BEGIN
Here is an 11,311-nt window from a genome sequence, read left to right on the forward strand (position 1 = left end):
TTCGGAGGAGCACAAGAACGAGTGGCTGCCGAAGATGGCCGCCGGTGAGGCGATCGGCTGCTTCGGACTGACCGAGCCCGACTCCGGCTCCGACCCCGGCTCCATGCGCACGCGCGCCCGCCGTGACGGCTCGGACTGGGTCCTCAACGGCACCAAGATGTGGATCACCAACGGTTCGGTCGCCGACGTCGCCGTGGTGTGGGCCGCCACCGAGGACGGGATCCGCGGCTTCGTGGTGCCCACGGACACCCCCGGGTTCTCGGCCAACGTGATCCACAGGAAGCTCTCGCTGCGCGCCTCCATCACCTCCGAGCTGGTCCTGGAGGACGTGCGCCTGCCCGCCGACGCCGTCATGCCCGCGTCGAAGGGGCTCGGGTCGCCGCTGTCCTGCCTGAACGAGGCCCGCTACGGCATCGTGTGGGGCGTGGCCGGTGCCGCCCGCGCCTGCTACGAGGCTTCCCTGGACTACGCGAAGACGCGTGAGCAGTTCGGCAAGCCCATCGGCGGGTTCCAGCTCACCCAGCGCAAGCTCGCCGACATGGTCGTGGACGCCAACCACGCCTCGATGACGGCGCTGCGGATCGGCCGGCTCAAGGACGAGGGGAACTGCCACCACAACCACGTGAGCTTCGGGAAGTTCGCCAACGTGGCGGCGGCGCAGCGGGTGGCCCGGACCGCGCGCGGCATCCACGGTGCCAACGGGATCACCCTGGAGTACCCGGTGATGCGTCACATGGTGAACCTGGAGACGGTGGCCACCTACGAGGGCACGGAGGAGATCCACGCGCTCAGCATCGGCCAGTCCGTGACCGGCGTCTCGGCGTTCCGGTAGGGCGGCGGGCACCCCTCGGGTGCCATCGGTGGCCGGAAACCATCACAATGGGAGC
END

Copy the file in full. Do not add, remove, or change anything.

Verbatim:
Here is an 11,311-nt window from a genome sequence, read left to right on the forward strand (position 1 = left end):
TTCGGAGGAGCACAAGAACGAGTGGCTGCCGAAGATGGCCGCCGGTGAGGCGATCGGCTGCTTCGGACTGACCGAGCCCGACTCCGGCTCCGACCCCGGCTCCATGCGCACGCGCGCCCGCCGTGACGGCTCGGACTGGGTCCTCAACGGCACCAAGATGTGGATCACCAACGGTTCGGTCGCCGACGTCGCCGTGGTGTGGGCCGCCACCGAGGACGGGATCCGCGGCTTCGTGGTGCCCACGGACACCCCCGGGTTCTCGGCCAACGTGATCCACAGGAAGCTCTCGCTGCGCGCCTCCATCACCTCCGAGCTGGTCCTGGAGGACGTGCGCCTGCCCGCCGACGCCGTCATGCCCGCGTCGAAGGGGCTCGGGTCGCCGCTGTCCTGCCTGAACGAGGCCCGCTACGGCATCGTGTGGGGCGTGGCCGGTGCCGCCCGCGCCTGCTACGAGGCTTCCCTGGACTACGCGAAGACGCGTGAGCAGTTCGGCAAGCCCATCGGCGGGTTCCAGCTCACCCAGCGCAAGCTCGCCGACATGGTCGTGGACGCCAACCACGCCTCGATGACGGCGCTGCGGATCGGCCGGCTCAAGGACGAGGGGAACTGCCACCACAACCACGTGAGCTTCGGGAAGTTCGCCAACGTGGCGGCGGCGCAGCGGGTGGCCCGGACCGCGCGCGGCATCCACGGTGCCAACGGGATCACCCTGGAGTACCCGGTGATGCGTCACATGGTGAACCTGGAGACGGTGGCCACCTACGAGGGCACGGAGGAGATCCACGCGCTCAGCATCGGCCAGTCCGTGACCGGCGTCTCGGCGTTCCGGTAGGGCGGCGGGCACCCCTCGGGTGCCATCGGTGGCCGGAAACCATCACAATGGGAGC